Gardens are a fundamentally important aspect of Cooperative Extension community efforts as evidenced by the long-standing master gardener programs at land-grant universities in all 50 states (Langellotto, Moen, Straub, & Dorn, 2015). A recent development in Extension is that these gardening efforts are being used to address food insecurity and strengthen community food systems (Murphy, 2013), fitting well with increasing calls to use food system approaches to address public health issues (Morgan & Fitzgerald, 2014). Additionally, gardens have been used to engage vulnerable populations in Extension programming (Alexander et al., 2016; Seals & Pierce, 2007).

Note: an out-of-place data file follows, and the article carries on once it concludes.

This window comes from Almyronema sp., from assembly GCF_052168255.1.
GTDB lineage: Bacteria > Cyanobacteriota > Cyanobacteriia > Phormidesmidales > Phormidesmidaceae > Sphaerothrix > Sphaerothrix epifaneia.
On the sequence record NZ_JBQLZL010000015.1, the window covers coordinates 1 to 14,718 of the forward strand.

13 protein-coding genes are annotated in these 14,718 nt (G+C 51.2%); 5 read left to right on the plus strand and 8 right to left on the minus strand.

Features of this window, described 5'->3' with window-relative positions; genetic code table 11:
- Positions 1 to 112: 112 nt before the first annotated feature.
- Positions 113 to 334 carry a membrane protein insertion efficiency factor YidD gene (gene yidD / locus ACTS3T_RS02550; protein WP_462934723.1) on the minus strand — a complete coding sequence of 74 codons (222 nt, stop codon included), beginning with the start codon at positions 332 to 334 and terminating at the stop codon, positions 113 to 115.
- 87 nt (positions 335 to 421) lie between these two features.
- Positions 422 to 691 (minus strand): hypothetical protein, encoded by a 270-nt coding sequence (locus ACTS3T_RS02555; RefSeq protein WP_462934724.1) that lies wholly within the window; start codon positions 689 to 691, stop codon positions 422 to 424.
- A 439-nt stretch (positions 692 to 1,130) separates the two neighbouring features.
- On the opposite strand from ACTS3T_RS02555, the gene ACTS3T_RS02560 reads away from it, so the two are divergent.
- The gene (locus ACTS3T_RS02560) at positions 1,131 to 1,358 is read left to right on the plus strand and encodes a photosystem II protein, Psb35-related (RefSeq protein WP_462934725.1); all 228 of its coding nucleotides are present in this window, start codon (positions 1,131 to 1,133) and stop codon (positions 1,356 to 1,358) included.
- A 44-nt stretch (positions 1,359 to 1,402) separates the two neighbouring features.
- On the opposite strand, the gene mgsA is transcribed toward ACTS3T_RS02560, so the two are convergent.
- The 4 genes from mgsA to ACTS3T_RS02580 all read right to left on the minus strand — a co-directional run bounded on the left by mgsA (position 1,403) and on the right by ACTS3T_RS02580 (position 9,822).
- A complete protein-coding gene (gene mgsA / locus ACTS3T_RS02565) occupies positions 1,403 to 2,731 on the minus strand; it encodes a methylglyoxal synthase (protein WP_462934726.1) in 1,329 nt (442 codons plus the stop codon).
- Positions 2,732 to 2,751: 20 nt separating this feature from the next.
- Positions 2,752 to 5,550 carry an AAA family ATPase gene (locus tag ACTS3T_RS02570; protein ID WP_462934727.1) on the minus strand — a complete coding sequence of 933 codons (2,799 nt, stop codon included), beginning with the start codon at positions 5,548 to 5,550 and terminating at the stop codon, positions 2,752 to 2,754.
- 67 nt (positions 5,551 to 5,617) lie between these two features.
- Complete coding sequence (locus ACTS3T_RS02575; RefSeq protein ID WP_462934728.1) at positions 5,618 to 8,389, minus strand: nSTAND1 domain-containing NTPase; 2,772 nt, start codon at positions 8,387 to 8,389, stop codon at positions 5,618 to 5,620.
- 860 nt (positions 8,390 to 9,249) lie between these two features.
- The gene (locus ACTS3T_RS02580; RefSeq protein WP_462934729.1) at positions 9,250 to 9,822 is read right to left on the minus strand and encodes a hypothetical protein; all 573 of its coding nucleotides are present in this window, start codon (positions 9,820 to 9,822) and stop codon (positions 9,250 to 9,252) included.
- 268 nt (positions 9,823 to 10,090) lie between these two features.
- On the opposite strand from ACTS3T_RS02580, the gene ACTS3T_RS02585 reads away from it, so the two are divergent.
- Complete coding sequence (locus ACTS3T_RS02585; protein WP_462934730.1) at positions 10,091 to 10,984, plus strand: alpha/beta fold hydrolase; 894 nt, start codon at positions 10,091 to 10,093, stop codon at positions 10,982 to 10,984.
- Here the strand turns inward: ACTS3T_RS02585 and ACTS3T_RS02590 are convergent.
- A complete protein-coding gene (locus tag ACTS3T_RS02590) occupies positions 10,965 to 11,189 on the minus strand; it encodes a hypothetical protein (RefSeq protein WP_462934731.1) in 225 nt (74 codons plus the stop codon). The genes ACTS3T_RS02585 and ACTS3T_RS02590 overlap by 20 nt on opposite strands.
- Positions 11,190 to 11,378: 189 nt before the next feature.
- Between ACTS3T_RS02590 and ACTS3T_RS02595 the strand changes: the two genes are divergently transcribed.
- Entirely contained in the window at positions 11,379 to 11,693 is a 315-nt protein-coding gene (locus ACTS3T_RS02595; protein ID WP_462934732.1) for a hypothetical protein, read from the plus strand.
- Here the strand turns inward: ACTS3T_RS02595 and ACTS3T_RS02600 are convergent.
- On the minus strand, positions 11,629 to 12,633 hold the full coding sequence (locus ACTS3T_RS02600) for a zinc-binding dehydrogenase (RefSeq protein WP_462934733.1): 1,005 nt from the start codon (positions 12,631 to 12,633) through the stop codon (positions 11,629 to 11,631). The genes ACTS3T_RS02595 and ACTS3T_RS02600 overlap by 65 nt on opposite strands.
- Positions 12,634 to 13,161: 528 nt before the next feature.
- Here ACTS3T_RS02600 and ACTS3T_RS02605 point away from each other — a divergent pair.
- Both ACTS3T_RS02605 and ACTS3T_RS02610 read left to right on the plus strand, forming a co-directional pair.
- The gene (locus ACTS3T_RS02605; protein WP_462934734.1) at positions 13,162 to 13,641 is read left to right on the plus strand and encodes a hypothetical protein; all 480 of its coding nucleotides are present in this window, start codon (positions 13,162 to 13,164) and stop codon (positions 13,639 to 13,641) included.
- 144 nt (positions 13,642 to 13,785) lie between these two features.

Fruit and vegetable prescription (FVRx) programs, which involve physicians' providing "prescriptions" for fresh produce, are means for increasing access to and consumption of fresh and healthful foods through clinical community partnerships. Through these programs, community gardens can be used as access points for learning about and obtaining fresh fruits and vegetables (George et al., 2016). The use of FVRx programs in garden settings is a natural fit for Extension, given the organization's long-standing history with and expertise in gardening. The Farmacy Garden initiative in Montgomery County, Virginia, is an example of a replicable, garden-based FVRx program.

Program Overview